Ruth spins in a circle and laughs. There was a time, not long ago, she’d have let hoards of self-loathing thoughts take over a moment like this. It would have turned into a full-blown invasion of shame and anger mixed with the kind of jealous-comparing it took nearly 50 years to finally be rid of. She’s proud of how far she’s come and wonders if Taffy’s confidence is true or if she’s trying to mask her own insecurities. If they were different friends, maybe she could ask her.
“Are you waiting for a merman or something?” Taffy calls from the water. “Come in already!”
Ruth laughs and walks into the water. It’s brisk and cool, but not enough to make her shiver. She dives under the low waves and swims out to where her friend treads water with graceful fluid movements. Her fluffy blonde hair looks dark when wet and is stuck flat to her head. The heavy makeup she wears has faded making her look even fresher and younger.
“Hi,” Ruth says.
“About time,” Taffy says. “Want to race?”
“No. I do not.”
“Are you afraid you will lose?”
“No. I will lose. I don’t care.”
“Let’s see who can dive down the furthest?”
“No. Let’s just float.”
Taffy dives under anyway as Ruth allows her body to float on the mostly still saltwater. The white half-moon peeks out from behind the clouds along with a milky sky sprinkled with tiny, bright stars. With her ears under the water, Ruth concentrates on her own breath. In and out. In and out.
Water sprays Ruth’s face and she returns to an upright position to find Taffy swimming in a circle with hard, splashy kicks. She scans the water for any signs of danger, and finding none, feels annoyed at her friend’s behavior. There’s no reason for her to use such aggressive movements in the water.
“What’s that about?” Ruth says. “You okay?”
Taffy stops and treads water a few feet from Ruth. For a few minutes, the friends say nothing. Taffy turns away from her and Ruth has the horrible feeling her friend might be crying. Ruth’s always done the crying for the both of them and she doesn’t know what to do. She swims a little closer.
“The seaweed is always greener
in somebody else’s lake.
You dream about going up there
but that is a big mistake.”
Taffy’s singing “Under the Sea” in her very best Sebastion voice. She’s trying to make Ruth laugh, and it almost works until movement in the dark water makes her stop. There’s something swimming in a circle between them creating a small whirl of movement right below the surface. Both of them freeze, terrified.
“Did you see that?” Ruth says.
“What is it?”
“I don’t know.”
A silent eruption of bubbles floats to the surface around them on all sides. Ruth covers her mouth to stifle a scream and Taffy swims beside her. Leaning close together they watch as the bubbles pop and leave behind tiny balls of light pulsing, circling them. The churning water below them stops.
“What’s happening?” Ruth says.
“I don’t know.”
Taffy reaches out her hand and grabs one of the slightly rainbow-colored bubbles turned solid. It’s heavy, squishy, and warm. The muscles in her body relax, something like a bell ringing fills the air and she can taste the oatmeal cookies her grandmother made her as a child. She looks into the eyes of her friend and truthful words pour forth with fluid ease.
“I’m so lonely,” she says. “I don’t let anyone in and I’m afraid if I stop moving I’ll die.”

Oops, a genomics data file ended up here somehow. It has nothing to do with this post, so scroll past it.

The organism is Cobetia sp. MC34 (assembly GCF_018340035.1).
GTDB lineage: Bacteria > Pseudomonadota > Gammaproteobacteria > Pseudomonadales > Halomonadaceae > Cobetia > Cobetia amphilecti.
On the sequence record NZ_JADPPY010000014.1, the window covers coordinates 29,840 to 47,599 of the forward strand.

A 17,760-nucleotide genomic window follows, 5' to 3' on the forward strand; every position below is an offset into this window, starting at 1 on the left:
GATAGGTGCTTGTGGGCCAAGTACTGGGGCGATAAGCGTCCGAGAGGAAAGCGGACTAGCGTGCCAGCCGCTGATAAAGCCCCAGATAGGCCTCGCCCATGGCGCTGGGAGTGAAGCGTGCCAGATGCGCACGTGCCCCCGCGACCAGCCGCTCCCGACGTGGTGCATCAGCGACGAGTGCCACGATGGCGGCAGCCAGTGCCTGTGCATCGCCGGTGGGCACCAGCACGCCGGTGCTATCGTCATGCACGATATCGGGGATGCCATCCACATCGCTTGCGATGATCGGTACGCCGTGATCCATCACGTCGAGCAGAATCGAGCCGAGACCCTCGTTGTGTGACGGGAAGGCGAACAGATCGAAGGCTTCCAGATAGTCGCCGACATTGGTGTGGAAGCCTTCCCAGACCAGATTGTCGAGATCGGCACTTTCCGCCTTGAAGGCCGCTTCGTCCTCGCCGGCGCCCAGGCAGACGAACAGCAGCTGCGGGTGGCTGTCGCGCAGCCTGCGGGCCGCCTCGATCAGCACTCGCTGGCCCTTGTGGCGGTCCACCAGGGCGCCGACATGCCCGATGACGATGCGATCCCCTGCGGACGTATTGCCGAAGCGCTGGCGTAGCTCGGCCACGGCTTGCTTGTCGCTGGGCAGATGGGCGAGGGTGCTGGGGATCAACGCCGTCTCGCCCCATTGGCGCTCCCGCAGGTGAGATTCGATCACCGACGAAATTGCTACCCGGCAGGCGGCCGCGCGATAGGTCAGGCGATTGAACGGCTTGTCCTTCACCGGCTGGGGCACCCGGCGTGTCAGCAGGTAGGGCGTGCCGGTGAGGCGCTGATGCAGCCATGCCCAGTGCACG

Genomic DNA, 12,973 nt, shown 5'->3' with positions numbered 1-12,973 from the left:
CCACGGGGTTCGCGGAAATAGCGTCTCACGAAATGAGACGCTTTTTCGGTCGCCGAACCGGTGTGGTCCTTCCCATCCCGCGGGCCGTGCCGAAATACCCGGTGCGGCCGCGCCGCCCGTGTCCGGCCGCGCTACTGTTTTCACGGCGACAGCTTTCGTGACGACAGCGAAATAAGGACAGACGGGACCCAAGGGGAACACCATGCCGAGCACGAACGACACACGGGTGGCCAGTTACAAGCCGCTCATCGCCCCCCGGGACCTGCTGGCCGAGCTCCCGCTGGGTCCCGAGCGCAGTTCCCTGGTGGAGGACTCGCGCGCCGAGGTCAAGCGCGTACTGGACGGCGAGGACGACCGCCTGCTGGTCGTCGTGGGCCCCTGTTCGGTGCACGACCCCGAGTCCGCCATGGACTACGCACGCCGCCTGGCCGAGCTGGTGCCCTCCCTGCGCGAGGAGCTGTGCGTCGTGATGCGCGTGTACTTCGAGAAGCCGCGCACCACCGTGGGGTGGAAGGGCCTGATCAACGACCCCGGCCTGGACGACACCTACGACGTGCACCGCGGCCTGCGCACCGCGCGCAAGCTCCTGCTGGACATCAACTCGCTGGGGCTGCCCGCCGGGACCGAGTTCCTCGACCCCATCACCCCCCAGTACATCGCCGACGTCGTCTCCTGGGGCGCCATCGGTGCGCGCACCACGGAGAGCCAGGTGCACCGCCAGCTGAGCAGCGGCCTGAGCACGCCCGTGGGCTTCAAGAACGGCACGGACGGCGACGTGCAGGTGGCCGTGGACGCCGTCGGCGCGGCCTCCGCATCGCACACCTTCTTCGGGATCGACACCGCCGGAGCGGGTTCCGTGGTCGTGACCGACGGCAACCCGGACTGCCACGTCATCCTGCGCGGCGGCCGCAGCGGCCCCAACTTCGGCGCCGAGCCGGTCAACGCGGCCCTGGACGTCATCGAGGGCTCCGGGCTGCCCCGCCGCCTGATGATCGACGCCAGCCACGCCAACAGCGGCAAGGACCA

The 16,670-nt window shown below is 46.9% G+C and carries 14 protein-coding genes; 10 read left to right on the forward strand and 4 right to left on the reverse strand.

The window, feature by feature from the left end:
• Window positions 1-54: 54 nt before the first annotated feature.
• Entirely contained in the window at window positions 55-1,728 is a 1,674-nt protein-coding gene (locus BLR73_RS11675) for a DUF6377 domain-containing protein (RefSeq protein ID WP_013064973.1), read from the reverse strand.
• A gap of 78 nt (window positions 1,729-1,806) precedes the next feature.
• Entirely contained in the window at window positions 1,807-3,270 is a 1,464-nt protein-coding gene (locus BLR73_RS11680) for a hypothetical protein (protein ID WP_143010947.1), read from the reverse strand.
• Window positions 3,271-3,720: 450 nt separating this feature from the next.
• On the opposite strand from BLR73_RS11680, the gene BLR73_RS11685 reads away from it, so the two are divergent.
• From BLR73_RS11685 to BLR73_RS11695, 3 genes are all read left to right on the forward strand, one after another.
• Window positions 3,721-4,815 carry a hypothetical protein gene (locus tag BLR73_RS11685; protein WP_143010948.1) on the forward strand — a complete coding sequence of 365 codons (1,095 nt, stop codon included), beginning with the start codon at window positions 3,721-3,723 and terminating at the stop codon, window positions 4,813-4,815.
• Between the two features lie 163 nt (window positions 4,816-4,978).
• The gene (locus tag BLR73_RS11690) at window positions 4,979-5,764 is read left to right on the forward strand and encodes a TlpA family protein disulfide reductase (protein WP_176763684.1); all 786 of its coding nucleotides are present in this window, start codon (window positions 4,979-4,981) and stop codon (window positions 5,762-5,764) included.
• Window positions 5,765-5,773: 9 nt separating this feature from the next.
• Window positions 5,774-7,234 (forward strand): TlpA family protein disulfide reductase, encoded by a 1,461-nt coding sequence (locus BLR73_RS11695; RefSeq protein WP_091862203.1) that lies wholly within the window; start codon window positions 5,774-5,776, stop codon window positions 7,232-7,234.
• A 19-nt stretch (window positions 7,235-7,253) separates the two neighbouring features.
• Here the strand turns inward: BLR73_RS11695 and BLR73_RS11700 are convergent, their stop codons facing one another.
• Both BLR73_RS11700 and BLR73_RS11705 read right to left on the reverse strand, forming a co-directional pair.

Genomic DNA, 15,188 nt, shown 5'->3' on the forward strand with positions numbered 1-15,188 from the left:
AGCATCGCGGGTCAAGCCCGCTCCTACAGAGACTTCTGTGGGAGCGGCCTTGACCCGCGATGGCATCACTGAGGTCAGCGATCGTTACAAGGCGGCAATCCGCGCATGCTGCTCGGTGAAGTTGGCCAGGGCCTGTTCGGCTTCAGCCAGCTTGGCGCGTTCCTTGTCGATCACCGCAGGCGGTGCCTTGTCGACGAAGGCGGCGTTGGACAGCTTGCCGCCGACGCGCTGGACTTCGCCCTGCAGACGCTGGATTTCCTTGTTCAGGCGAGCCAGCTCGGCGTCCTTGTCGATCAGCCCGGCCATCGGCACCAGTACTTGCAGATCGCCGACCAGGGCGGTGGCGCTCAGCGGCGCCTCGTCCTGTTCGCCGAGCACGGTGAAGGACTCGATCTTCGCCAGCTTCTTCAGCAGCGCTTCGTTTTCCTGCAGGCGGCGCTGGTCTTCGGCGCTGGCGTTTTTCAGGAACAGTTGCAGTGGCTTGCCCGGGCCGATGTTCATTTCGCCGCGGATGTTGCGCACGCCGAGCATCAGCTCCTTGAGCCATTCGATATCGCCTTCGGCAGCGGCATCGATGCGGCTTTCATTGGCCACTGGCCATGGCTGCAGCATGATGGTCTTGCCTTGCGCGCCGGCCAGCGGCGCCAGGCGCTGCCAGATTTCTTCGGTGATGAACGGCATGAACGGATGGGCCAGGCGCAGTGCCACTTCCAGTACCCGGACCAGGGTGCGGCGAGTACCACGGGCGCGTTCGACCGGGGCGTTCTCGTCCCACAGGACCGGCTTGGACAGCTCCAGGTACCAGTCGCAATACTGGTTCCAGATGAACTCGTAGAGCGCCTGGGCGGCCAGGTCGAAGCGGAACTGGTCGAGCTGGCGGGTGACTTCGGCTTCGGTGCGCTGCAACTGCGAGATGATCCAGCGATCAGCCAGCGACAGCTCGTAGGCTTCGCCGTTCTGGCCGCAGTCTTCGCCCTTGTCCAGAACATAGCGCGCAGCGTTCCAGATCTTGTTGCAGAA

It’s as if the words have been waiting behind a wall and the bubbles pressed them through. Taffy stares at the thing in her hand feeling uncertain about what to do next. Ruth touches her friend on the arm and smiles at her. She’s got tears in her eyes.
“Thank you for telling me that,” she says. “You can tell me anything.”
Taffy grabs Ruth’s right hand out of the water and drops the ball into her palm. It dances through her fingers and Ruth makes a fist to keep from losing it. She sighs deeply, tastes fresh-baked cinnamon rolls, and hears the sound of doves cooing. Her body feels loose and the words come, like magic, from deep inside.
“I’m lonely too,” she says. “I haven’t told you the truth about so many things. I just couldn’t.”
The balls around them glow brighter and press into them illuminating their faces with a soft white light. The women gather them into their arms, letting the sensations of memory wash over them, freeing up truth and vulnerability. They spin connections sharing stories back and forth as they float in the dark ocean water. One after another the balls sink below the surface.
Night turns to day and the sun makes its climb out of the water and into the morning sky. With the rays of pink and golden light comes the awareness of time and exhaustion. The friends embrace each other.
“I think I’m ready for bed now,” Taffy says.
“You think?” Ruth says.
Side by side the old friends swim back to shore.
Author’s note: A lot of my stories take place in and around water. I’ve been lucky enough to have some powerful moments with friends at the ocean—connections forged through the beauty of vulnerability. This story is dedicated to those in my life who have trusted me with their truths. I see you and love you for being fully yourself with me.
Short Story Challenge | Week 23
Each week the short stories are based on a prompt from the book “Write the Story” by Piccadilly, Inc. This week’s prompt was to write a story about adult friends on vacation in the tropics. We had to include scuba diver, champagne, invasion, archway, hoard, strawberry, penguin, autumnal, cease and mist.
Write With Us
Prompt: The early days of the zombie apocalypse
Include: motherboard, buffalo, Eiffel Tower, raven, motorcycle, envelope, tulip, moon, reflect, sycamore
My 52 Week Challenge Journey
- What is the 52-week challenge?
- Week 1: The Heart and the Stone
- Week 2: The Biggest Little Gift
- Week 3: It Bearly Fits
- Week 4: The Claire in Clarity
- Week 5: The Family Tree
- Week 6: Through the Glass Windshield
- Week 7: The Final Goodbye
- Week 8: Sunset, Sunrise
- Week 9: Returning Home
- Week 10: The Water
- Week 11: Aw, Phooey!
- Week 12: Meeting Time
- Week 13: The Old Man
- Week 14: Dani and the Queen
- Week 15: The Golden Muse
- Week 16: Honeymoon Treasure Hunt
- Week 17: The Red-Haired Beauty
- Week 18: Playing Games
- Week 19: One Thing
- Week 20: The Child
- Week 21: The Carrot
- Week 22: Apple Stars